(Only a brief text summary of this sermon. The audio file above is complete.)
I was shocked by how much opposition and outright hatred has been directed against Pope Francis before and during his visit to the U.S. – hateful attacks from both the Left and the Right, because he does not fully line up with their agendas. The only people who embrace him are the ordinary people. Thank God the ordinary people are the majority!! Are you ordinary?
In today’s Gospel reading we see Jesus calling ordinary people, a few fishermen, to be his messengers to the world. These “fishers of men” were given no agenda other than love. Fishers of men – the fishermen who became extraordinary and yet remained ordinary to the end of their lives on earth. Ordinary people are the only people who can do God’s work. For 2,000 years the Church has looked to extraordinary people – emperors, monks, patriarchs, popes, theologians. It’s time for ordinary people to go fishing! This Pope is extraordinary by being so ordinary. This is the way God prefers.
In his speech to Congress, Francis singled out four past citizens of this land: Abraham Lincoln, Martin Luther King, Dorothy Day and Thomas Merton….
Three men and one woman, four individuals and four dreams: Lincoln, liberty; Martin Luther King, equality and inclusion; Dorothy Day, social justice and the rights of persons; and Thomas Merton, the capacity for dialogue and openness to God.
Four representatives of the American people. Are they your representatives? They certainly are mine. I was very happy that Pope Francis singled out these four individuals. The first two everyone has heard of; Dorothy Day and Thomas Merton, not too many know of them. I love the way he finished his speech to Congress:
In particular, I would like to call attention to those family members who are the most vulnerable, the young. For many of them, a future filled with countless possibilities beckons, yet so many others seem disoriented and aimless, trapped in a hopeless maze of violence, abuse and despair. Their problems are our problems. We cannot avoid them. We need to face them together, to talk about them and to seek effective solutions rather than getting bogged down in discussions. At the risk of oversimplifying, we might say that we live in a culture which pressures young people not to start a family, because they lack possibilities for the future. Yet this same culture presents others with so many options that they too are dissuaded from starting a family.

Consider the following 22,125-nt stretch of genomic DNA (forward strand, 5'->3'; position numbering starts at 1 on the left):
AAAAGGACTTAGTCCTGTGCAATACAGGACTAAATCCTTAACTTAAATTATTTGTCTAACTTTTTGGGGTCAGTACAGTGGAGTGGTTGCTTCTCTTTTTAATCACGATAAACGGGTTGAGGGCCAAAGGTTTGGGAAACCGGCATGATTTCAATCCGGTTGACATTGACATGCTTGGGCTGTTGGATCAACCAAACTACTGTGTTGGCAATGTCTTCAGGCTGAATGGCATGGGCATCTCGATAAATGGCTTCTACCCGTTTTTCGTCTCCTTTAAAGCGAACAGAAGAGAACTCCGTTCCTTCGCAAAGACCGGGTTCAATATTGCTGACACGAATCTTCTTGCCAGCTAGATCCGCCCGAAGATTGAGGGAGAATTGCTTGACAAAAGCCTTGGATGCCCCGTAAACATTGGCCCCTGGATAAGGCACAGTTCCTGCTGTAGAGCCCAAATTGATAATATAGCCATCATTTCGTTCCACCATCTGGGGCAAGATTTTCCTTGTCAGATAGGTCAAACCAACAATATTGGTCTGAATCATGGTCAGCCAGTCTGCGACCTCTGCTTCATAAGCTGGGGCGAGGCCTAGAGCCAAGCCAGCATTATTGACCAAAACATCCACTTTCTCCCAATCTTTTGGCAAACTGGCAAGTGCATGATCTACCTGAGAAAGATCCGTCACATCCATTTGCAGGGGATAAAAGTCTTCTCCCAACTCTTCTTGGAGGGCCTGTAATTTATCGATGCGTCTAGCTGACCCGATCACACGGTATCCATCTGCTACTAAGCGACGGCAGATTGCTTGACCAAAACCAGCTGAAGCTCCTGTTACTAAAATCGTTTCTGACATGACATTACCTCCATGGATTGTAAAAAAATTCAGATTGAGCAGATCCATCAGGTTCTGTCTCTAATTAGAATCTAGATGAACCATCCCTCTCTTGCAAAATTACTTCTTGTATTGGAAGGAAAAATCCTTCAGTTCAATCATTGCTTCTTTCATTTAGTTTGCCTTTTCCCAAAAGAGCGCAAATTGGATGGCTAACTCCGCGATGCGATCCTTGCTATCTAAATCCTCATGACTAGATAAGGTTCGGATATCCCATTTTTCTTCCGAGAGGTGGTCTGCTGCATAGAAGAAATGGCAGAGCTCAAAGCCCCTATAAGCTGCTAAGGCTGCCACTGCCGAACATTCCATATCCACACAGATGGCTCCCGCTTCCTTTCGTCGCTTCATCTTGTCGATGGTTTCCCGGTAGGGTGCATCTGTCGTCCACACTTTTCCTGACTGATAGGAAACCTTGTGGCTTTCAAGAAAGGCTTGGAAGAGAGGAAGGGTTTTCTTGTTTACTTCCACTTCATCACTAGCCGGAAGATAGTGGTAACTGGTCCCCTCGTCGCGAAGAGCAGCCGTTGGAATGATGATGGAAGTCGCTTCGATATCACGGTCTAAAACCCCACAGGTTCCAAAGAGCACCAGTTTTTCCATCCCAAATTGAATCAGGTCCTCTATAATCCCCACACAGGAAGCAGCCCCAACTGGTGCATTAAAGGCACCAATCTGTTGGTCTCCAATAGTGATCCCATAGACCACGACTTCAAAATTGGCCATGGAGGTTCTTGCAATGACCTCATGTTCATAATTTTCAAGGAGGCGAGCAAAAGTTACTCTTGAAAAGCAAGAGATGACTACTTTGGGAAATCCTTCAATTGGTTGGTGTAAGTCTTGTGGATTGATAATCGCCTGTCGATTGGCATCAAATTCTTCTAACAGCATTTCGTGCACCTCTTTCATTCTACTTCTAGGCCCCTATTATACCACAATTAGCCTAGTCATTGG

A nation can be considered great when it defends liberty as Lincoln did, when it fosters a culture which enables people to “dream” of full rights for all their brothers and sisters, as Martin Luther King sought to do; when it strives for justice and the cause of the oppressed, as Dorothy Day did by her tireless work, the fruit of a faith which becomes dialogue and sows peace in the contemplative style of Thomas Merton.
In these remarks I have sought to present some of the richness of your cultural heritage, of the spirit of the American people. It is my desire that this spirit continue to develop and grow, so that as many young people as possible can inherit and dwell in a land which has inspired so many people to dream.